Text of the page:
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100th Strife celebrations - Interview with Todd Replogle

Long time friend of Strife Todd Replogle once again steps into the limelight to answer another barrage of questions.

Cosmo's Cosmic Adventure, Duke Nukem 1 and 2, these are all great classic games you programmed. What stands out in your mind from these glory days?

Moving to Texas was really a big step in my life. It was a big lifestyle change that took a some getting used to. The whole experience was a bit euphoric in that here I was with my own home, driving in $60,000 sports cars in an unknown land doing what I always wanted to do. I was also surrounded by people who were tops in the industry, where I received nothing less than a crash course in professional video game development.

Your past has seen you having heavy involvement with Scott Miller and George Broussard, 3DRealms head honchos. Have you got any funny stories about your times with them?

There was a funny time when the whole gang flew to a software awards ceremony in Los Angeles. In no time we were exploring the town, checkin' out the sights and getting familiar with the territory. One night we stopped by a strip club to do some "research" when all of a sudden Chris Farley walks in! We couldn't believe it. For a time we were more interested in watching him than the strippers. He appeared to be there on business, talking to a fully clothed woman while paying no attention to us or the show. He looked kinda sweaty and wobbly. After the show was over it was our turn to get a lap dance. When we strolled back there Mr. Farley vanished into the bowels of stripper heaven.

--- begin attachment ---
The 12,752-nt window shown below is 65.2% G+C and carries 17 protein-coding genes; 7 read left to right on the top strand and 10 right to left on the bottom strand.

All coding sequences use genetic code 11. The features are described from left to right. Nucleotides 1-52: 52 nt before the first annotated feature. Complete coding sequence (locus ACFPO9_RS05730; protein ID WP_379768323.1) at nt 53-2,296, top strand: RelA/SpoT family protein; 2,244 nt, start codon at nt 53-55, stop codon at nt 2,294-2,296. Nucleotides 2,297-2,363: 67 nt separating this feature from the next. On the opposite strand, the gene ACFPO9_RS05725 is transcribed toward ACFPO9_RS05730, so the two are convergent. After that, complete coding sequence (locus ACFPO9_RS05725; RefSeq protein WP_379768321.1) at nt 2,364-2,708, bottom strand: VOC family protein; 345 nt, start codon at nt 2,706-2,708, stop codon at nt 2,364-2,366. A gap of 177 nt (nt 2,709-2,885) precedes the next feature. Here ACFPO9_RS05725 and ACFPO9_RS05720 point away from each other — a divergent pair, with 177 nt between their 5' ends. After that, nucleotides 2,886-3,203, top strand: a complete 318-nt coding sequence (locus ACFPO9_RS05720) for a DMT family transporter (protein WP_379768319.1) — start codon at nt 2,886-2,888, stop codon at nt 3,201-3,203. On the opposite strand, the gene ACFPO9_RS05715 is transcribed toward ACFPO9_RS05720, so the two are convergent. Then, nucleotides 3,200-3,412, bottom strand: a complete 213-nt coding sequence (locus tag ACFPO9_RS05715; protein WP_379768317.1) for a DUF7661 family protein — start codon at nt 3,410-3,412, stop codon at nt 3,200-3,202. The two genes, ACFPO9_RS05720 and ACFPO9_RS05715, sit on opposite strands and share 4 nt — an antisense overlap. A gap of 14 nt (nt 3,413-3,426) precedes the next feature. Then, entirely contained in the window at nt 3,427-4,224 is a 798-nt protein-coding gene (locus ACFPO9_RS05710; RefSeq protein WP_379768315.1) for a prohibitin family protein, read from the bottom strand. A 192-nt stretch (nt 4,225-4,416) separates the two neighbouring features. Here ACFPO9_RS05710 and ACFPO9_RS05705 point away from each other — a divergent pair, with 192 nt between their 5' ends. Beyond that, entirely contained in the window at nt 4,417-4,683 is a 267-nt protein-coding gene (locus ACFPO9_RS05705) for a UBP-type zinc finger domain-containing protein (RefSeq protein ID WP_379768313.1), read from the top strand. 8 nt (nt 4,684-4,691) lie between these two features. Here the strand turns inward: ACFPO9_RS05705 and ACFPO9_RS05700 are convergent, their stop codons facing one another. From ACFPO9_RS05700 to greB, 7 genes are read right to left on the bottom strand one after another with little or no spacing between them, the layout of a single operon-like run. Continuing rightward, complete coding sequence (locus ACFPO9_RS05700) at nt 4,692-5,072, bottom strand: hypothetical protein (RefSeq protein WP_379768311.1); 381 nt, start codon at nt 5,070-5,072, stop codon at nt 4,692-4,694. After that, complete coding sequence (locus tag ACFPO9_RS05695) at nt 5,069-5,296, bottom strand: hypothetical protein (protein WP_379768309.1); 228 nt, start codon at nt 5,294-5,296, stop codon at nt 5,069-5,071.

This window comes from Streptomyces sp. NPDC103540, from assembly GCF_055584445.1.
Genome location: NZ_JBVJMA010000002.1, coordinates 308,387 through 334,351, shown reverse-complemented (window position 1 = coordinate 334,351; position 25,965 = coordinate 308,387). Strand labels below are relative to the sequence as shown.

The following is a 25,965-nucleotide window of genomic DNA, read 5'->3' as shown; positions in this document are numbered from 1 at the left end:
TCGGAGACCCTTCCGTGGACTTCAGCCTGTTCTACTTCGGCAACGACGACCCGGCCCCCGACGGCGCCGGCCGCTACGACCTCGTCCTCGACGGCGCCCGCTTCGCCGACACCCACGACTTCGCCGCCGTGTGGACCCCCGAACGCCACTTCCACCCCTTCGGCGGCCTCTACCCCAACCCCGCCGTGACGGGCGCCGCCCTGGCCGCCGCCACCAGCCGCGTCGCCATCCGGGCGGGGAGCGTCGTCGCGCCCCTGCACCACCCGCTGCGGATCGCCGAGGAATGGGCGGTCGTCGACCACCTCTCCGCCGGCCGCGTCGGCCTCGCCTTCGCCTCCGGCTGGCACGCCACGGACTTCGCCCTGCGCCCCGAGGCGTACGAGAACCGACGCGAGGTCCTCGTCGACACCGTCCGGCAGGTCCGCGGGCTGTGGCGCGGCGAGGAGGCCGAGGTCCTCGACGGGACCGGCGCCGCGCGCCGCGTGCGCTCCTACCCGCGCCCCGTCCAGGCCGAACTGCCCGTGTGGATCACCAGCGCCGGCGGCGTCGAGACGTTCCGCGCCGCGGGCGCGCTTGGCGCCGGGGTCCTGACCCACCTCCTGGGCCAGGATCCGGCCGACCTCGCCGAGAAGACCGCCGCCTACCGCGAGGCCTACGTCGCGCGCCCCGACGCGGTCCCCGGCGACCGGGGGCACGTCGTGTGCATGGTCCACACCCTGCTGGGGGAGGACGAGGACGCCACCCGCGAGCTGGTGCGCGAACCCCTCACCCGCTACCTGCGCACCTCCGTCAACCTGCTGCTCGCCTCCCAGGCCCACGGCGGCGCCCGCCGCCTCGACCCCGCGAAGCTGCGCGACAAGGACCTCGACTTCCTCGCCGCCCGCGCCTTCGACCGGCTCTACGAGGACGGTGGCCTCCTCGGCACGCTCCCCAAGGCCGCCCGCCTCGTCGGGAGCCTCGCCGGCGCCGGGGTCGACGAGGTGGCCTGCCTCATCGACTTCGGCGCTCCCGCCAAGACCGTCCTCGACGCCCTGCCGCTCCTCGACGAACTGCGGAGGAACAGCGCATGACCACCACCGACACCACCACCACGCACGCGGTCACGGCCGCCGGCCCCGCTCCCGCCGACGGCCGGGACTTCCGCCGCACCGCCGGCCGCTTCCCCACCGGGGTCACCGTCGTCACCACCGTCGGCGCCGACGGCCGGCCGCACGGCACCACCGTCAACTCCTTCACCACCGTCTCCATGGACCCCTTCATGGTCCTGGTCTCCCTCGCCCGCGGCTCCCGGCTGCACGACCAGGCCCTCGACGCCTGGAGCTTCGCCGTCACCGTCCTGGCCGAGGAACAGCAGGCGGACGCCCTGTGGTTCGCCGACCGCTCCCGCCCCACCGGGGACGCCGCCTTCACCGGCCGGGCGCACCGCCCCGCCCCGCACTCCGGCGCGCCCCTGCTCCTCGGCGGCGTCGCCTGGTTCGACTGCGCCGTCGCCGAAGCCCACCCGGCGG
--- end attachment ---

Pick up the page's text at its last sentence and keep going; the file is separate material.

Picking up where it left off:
In your mind, what makes a game fun?

I think the ease of movement and controllability of the player is the most important aspect of any video game. The user should be able to control the character in predictable ways with minimal effort. Fun video games do not always have to involve good verses evil - pushing dirt around with an excavator or a bulldozer can be just as fun.

I know you don't play games anymore, but what are your favourite computer games of all time?

My favorite video game of all time has to be the really spooky ones. The original arcade version of Williams' Sinistar is a game that stood out among the rest. It had a simple premise with complex gameplay attributes.

How did you become involved in games development?

enjoyed drawing mazes on paper for my friends when I was young. It was fun to have someone enter an artificial world of my own creation. I suppose that has always carried through to adulthood and materialized into video game makin'.

Do you miss the days when small teams could make big hit games, compared to these days where most games have big teams and even bigger budgets?

Yes I miss the glory days when developers had to make do with much less. Coding small indepth games with well written optimized code, especially those under 64 KBytes is a lost art. Every now and then I'll do various searches on the internet looking for something well-programmed, small and fun to play, but are difficult to find. Most projects nowadays are hundreds of megabytes, jumbled with high resolution graphics and sound. Sadly, a broad range of games today replace creativity and innovation with controversial imagery and dated gameplay with limited appeal.

What are you three top tips you'd give to people reading this, who'd like to work in games development?

Tip #1. Be patient with your programming. Sacrifice large amounts of time to remove all bugs and "programmer tricks", no matter how insignificant. Bugs in video games are a distraction and will ruin the mood completely.
Tip #2. Have confindence in knowing you're doing something unique. With enough originality your project will be treated as an artform and hopefully last throughout the ages!
Tip #3. Work with a motivated team that's willing to unite egos with compromises. We were very lucky to have the right people working together, all dedicated and eager to impliment new ideas at obscure hours of the day and night, with each having a similar vision of the final product.

Are you still driving those big cars? : )

I now own a nice compact 4 wheel drive truck.

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I am Peter Bridger -- That Strife: 2000 - 2005 Version 4.1